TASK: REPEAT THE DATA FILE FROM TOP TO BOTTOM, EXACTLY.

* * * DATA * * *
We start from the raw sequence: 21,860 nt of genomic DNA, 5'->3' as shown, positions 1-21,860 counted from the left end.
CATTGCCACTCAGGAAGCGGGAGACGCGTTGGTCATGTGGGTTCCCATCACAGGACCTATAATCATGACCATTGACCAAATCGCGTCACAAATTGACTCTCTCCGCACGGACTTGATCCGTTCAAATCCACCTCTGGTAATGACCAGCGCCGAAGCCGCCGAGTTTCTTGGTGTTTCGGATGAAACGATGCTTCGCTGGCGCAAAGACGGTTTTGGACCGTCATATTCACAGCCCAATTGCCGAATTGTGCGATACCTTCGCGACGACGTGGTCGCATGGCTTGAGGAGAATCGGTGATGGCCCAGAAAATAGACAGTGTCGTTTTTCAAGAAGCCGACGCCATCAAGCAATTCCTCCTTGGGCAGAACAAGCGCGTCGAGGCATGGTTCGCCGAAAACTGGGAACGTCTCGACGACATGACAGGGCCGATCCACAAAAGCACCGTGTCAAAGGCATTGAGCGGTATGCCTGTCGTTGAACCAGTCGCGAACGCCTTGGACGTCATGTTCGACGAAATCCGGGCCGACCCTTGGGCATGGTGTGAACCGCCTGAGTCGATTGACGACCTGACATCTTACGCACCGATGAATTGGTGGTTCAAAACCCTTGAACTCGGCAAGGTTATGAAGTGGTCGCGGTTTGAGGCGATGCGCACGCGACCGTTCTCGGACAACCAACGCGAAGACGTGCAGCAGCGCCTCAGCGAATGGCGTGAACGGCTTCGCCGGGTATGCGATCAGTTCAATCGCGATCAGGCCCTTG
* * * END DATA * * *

We start from the raw sequence: 21,860 nt of genomic DNA, 5'->3' as shown, positions 1-21,860 counted from the left end.
CATTGCCACTCAGGAAGCGGGAGACGCGTTGGTCATGTGGGTTCCCATCACAGGACCTATAATCATGACCATTGACCAAATCGCGTCACAAATTGACTCTCTCCGCACGGACTTGATCCGTTCAAATCCACCTCTGGTAATGACCAGCGCCGAAGCCGCCGAGTTTCTTGGTGTTTCGGATGAAACGATGCTTCGCTGGCGCAAAGACGGTTTTGGACCGTCATATTCACAGCCCAATTGCCGAATTGTGCGATACCTTCGCGACGACGTGGTCGCATGGCTTGAGGAGAATCGGTGATGGCCCAGAAAATAGACAGTGTCGTTTTTCAAGAAGCCGACGCCATCAAGCAATTCCTCCTTGGGCAGAACAAGCGCGTCGAGGCATGGTTCGCCGAAAACTGGGAACGTCTCGACGACATGACAGGGCCGATCCACAAAAGCACCGTGTCAAAGGCATTGAGCGGTATGCCTGTCGTTGAACCAGTCGCGAACGCCTTGGACGTCATGTTCGACGAAATCCGGGCCGACCCTTGGGCATGGTGTGAACCGCCTGAGTCGATTGACGACCTGACATCTTACGCACCGATGAATTGGTGGTTCAAAACCCTTGAACTCGGCAAGGTTATGAAGTGGTCGCGGTTTGAGGCGATGCGCACGCGACCGTTCTCGGACAACCAACGCGAAGACGTGCAGCAGCGCCTCAGCGAATGGCGTGAACGGCTTCGCCGGGTATGCGATCAGTTCAATCGCGATCAGGCCCTTG